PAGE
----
Driving east From Columbia, NC along US 64, fields give way to wetland forests. To the north of the highway, the 10,000-acre Palmetto-Peartree Preserve maintains habitat for native species and migratory birds. To the south, the 150,000-acre Alligator River Wildlife Refuge also shelters species you don’t want to encounter on the trail: black bears, red wolves, American alligators, bobcats. Snakes. Lots of snakes.
In Dare County, the highway sign for Buffalo City references a former logging and moonshine town that has been swallowed up by nature. South of US 64, the location of the community that once had 3,000 residents appears in Google’s satellite view as a solid green canopy of forest.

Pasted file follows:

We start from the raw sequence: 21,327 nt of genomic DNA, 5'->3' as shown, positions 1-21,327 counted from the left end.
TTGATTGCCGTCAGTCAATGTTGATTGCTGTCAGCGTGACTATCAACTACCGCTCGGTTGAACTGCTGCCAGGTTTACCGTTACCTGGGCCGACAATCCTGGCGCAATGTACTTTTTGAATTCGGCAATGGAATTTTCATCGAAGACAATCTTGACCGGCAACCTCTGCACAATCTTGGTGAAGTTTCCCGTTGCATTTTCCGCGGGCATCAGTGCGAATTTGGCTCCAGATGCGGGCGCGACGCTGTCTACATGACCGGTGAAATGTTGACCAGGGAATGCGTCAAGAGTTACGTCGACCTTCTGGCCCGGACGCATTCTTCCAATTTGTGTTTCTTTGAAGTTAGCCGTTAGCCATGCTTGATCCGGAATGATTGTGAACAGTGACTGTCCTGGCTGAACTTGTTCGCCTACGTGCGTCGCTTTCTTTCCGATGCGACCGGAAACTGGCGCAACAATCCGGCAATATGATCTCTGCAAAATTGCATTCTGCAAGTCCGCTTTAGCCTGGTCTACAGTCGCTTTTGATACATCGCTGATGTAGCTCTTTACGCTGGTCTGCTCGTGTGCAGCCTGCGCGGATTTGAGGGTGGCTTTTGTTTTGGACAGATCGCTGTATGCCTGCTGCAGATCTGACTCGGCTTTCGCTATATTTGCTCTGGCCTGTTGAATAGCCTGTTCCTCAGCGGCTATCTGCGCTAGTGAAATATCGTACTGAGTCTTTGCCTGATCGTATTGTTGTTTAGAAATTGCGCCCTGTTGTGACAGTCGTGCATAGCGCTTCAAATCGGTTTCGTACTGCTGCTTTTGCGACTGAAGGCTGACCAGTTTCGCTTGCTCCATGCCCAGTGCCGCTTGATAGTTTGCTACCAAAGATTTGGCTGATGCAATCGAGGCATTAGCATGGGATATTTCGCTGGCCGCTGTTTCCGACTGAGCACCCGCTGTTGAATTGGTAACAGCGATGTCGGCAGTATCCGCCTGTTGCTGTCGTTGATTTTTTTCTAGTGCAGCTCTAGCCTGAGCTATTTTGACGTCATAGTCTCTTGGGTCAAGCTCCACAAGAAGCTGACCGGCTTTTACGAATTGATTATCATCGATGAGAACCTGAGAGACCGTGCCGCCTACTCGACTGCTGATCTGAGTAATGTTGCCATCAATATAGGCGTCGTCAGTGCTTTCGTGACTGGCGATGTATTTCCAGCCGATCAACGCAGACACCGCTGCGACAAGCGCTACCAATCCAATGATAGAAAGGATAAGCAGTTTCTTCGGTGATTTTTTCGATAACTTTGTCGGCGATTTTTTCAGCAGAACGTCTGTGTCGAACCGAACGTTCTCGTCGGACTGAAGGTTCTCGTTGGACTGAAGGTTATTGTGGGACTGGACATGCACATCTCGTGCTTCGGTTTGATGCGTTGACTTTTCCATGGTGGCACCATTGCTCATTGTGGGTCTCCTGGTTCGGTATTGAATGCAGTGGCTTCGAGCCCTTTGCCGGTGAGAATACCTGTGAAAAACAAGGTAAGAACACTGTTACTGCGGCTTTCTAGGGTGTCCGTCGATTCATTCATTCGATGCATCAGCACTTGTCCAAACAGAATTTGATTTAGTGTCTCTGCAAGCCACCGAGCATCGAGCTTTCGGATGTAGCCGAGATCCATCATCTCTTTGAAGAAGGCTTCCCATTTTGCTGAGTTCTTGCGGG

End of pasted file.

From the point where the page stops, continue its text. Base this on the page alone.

Nature can win quickly here. Even when our ancestors cleared fields, the margins could push back. A hurricane could change the boundaries of land and water. Nature had and still has an advantage in this biodiverse coastal terrain. Black bears may paw through the trash while people sleep in their air-conditioned homes, and snakes may be lurking in the garden.That our ancestors came here in the 17th century and lived in that challenging environment and procreated and passed their genes into a modern world seems in many ways amazing. Even though my maternal line is filled with women who died before fifty, who were replaced by second and third wives who bore their husbands more children, we descended, and from US 64 and my home in Philadelphia, that is no small thing.